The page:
However, as you can see from the information on the website and also from some of the other answers in this section, Chinese acupuncture theory is premised on a flow of energy called 'qi' whose balance, flow and quantity is largely responsible for the good functioning of the body mind and emotions. Any injury which blocks or damages this flow in what are called channels or meridians can create symptoms such as those your son suffers from, and acupuncture treatment can be used to restore flow and balance in the hope of reducing them. There may have been some disruption of the flow caused by the accident which treatment may be able to help. However, this assessment could only really be made face to face,and your best best is to see if a BAcC member local to you is happy to give up a small amount of time without charge, as most are, to see whether in their view acupuncture may be beneficial in this way.

 

 

 

We do not give individual recommendations for the simple reason that to join the BAcC practitioners have to meet exacting standards which means all are equally capable of dealing with whatever comes their way.

 

Q:  I have been suffering neck pain & vertigo for 5 weeks and want to know if acupuncture would be beneficial.

 

A:  A great deal depends on whether these problems are related or not. If they are, then a practitioner would be asking some detailed questions about what had been happening around that time or shortly before which may have brought both problems on.
 
As far as neck pain is concerned, a great deal will depend on what might be the precipitating cause. In a young or younger patient, pains of this type often have very clearly indentifiable causes, whereas in the older patient there can be many osteoarthritic problems and frequently spondylosis which cause slow but long-term degradation of the joints in the neck. Over time this may create local pain and also start to have an impact on the nerves which emerge at the level of the cervical spine, causing problems with balance and headaches. If it is the latter case, mainly wear and tear, acupuncture treatment may be able to benefit someone to a degree, but the reality of the situation is that there is likely to be a recurrence of symptoms at some stage. A practitioner would have to weigh up the benefits of treatment against the cost and frequency of sessions. If it means frequent visits at great expense simply to gain short term relief, the advice may be that it is not worth pursuing.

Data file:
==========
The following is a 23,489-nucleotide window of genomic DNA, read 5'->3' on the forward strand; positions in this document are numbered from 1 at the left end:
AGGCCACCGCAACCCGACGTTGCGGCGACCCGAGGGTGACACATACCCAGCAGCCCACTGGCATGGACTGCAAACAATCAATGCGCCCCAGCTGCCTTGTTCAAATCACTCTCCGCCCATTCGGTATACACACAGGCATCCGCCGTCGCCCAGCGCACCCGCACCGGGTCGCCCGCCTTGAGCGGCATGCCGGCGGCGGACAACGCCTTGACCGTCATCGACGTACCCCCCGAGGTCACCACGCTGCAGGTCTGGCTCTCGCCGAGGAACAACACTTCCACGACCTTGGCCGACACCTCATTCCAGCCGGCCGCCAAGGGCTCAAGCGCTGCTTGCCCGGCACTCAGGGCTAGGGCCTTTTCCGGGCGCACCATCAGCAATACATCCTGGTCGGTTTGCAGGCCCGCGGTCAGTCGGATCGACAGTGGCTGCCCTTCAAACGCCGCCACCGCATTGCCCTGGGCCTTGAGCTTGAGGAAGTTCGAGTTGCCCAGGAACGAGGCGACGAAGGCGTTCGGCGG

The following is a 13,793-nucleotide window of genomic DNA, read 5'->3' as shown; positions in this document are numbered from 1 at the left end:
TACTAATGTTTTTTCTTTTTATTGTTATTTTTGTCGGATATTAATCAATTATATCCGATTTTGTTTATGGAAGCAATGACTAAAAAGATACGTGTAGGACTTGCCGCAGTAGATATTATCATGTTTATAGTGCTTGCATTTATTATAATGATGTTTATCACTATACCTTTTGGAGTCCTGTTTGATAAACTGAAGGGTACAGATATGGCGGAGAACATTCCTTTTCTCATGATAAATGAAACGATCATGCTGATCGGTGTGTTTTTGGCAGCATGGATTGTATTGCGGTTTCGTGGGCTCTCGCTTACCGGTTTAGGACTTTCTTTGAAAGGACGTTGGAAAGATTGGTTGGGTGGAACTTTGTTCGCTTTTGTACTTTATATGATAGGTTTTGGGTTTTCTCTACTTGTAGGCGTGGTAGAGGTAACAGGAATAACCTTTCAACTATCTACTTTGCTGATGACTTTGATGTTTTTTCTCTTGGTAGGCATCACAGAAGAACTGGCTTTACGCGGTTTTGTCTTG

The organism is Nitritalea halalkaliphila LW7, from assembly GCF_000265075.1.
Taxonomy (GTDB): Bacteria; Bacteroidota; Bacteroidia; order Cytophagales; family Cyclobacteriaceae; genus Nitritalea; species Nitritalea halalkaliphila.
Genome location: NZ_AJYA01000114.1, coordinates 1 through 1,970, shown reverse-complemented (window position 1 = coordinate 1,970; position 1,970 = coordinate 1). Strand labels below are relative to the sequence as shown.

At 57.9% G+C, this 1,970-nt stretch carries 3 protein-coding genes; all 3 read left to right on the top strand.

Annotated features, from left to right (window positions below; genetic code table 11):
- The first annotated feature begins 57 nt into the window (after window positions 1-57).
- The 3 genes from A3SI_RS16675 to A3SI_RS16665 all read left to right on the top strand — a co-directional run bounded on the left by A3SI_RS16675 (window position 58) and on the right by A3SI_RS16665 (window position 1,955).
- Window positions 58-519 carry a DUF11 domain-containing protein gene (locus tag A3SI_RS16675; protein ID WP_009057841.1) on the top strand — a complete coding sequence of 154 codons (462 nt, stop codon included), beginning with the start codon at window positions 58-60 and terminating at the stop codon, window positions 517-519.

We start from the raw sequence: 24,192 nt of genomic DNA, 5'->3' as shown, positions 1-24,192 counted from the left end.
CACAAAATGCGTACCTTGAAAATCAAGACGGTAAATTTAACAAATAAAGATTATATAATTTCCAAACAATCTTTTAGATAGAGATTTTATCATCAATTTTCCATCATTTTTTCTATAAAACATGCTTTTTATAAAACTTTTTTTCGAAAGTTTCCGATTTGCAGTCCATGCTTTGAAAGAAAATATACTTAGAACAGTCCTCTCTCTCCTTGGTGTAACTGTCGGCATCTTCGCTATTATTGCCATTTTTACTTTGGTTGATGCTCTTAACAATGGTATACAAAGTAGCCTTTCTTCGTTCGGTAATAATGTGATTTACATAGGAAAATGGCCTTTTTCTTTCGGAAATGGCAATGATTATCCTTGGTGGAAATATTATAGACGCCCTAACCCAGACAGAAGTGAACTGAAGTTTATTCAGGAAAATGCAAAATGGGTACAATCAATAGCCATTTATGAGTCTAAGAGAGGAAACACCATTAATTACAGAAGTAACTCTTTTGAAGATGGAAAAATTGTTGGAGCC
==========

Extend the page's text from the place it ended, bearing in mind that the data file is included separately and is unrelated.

If there has been some sort of clearly defined damage, however, like a sudden twist of the neck or a fall, then it is possible that acupuncture treatment may help with the recovery by encouraging the muscle to 'release' and go out of spasm.
 
Vertigo itself has a problem for which acupuncture has been used and been the subject of many trials over the years. As our factsheet shows please click here
 
 
acupuncture has generated some encouraging results in trials, but there have been nowhere near enough and robustly enough designed ones which would enable us to give an unequivocal recommendation.
 
In cases such as yours, which suggest a more complex pathology, there is no substitute for seeking a face to face view of whether acupuncture can help. Most of our members are usually willing to give up a little time without charge to discuss problems with prospective patients and ascertain whether acupuncture really is the best option for them. In some cases there may be alternatives such as cranial osteopathy or chiropractic which offer a more direct and potentially more successful route, although we have to say that the anecdotal evidence for using acupuncture for necks and vertigo is consistently positive.